Lesson in Competency for Concealed Carry Citizens

Discussion in 'Conceal & Open Carry' started by CDR_Glock, Jan 6, 2012.

  1. CDR_Glock

    CDR_Glock Active Member

    I have shot pistols since I became old enough to own a firearm. I had safety courses and numerous discussions with law enforcement friends and some genuine prior Navy SEALs (many claim to be SEALs, and are not. That is dishonorable).

    The story:
    I had a friend who had a concealed carry license. In fact, he has always carried his Springfield XD or a Ruger LCR. It was he, who had convinced me to get my Concealed Weapons License in Florida. That license allowed me to carry and conceal any legal weapon, as outlined by Florida Statutes (pistols, knives of any length, automatic knives and even Balisongs).

    One day, my friend invited me to go to the range. I told him, I would like to watch his technique. From the 5 and 7 yard mark, he did not hit the black with his XD. In fact, he missed the target paper entirely on numerous occasions. I looked at his technique, the method of how he held the pistol, his stance, his method of aim and the latent nature of how he sighted the target and then shot. I have to say that I thank God I came with him that day. He also said that the Ruger LCR doesn't shoot that well, either.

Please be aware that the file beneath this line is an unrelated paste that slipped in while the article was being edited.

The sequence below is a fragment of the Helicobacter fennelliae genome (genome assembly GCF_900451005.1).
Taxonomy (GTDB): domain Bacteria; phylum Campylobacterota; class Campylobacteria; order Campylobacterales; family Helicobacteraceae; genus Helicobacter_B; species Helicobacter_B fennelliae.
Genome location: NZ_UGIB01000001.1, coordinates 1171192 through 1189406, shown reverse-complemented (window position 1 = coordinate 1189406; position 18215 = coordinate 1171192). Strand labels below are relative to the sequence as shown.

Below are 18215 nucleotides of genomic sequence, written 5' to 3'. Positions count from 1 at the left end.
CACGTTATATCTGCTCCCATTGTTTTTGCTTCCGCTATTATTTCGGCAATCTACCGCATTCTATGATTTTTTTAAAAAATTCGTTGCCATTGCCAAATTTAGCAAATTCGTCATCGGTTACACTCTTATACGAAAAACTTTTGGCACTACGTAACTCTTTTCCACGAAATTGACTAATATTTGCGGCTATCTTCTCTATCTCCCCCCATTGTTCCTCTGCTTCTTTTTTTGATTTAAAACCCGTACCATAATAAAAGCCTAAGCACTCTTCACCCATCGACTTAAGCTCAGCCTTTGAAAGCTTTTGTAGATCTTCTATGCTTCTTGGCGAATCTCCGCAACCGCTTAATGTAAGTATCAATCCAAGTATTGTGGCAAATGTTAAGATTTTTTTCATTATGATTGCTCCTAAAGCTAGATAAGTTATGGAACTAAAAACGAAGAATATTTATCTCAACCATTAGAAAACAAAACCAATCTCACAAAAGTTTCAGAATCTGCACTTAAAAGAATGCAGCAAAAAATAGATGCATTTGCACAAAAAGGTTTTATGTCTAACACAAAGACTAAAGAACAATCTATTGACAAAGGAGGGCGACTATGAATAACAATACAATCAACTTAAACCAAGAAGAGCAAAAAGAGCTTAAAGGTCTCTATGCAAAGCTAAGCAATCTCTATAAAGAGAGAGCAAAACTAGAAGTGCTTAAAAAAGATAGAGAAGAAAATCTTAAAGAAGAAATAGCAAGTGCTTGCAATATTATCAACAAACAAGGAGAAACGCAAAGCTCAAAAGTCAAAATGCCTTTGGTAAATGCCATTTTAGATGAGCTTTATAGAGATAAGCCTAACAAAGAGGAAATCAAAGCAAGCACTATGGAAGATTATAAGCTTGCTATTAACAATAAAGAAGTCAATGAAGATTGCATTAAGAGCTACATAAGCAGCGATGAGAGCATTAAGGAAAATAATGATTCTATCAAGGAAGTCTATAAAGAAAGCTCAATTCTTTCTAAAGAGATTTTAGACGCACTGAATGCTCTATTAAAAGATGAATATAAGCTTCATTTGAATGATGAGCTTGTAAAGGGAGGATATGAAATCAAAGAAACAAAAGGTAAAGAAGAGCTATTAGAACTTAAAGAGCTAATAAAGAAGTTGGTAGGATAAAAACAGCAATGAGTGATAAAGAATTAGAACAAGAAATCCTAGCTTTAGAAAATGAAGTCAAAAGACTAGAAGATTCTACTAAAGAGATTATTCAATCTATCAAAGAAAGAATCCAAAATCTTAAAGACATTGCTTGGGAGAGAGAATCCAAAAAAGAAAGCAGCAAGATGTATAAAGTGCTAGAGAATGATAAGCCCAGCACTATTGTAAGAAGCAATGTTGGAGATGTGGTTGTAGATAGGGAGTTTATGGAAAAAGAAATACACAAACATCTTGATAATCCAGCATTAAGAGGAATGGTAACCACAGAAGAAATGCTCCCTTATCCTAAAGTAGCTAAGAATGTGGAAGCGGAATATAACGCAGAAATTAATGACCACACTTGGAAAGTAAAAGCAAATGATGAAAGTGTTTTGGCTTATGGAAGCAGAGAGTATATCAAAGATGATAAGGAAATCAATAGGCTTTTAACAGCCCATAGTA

I tend to have a lack of restraint when I talk to folks which has offended more than a handful of people. I lightly touched him on the shoulder, after him shooting the XD, followed by the LCR, and he stood back, placing the firearm back onto the table.

    "That was terrible!" I said. "You cannot possibly expect to carry a pistol, let alone hit an intended target the way you're shooting that thing. Stand back and I will demonstrate a few things." I proceeded to hit a tight group in the center and set his gun down. I wanted to test the firearm before I made my case. "It's not the LCR, Brother. It's you! You need to work on some things before you ever decide to carry again."

    "Ok", my friend said.

    We worked during the session focusing upon dry firing while we ensured that he had some proper fundamentals such as stance, balance, grip, grip pressure, trigger techniques, aiming, cadence, control, breathing, etc. Upon the conclusion of dry firing, I said, "Ok, let's see how things go this time".

    He proceeded to fire all 5 shots into the black than the haphazard mess that he demonstrated just a few moments before. I said, "Much better. I feel safer that you can actually aim and shoot. However, there are many things to learn still."

    Over the next few months, he and I went to the range and shot. We practiced controlled pairs, strong handed technique, weak handed technique, shooting different targets, etc. He became competent but he's still far from what I considered "Safe" or "Good to Go". I moved away, and I check on him from time to time. I advised him to take some basic and intermediate courses, as well as tactical-oriented classes.

    My point and then some:

    1) Owning a gun doesn't impart magical powers. You still need to develop the foundation to shoot. Targets don't shoot back. You need to be able to shoot and adapt to a situation to win the game of survival. You need to be able to shoot under pressure. Shoot while moving, shoot while prone, whatever.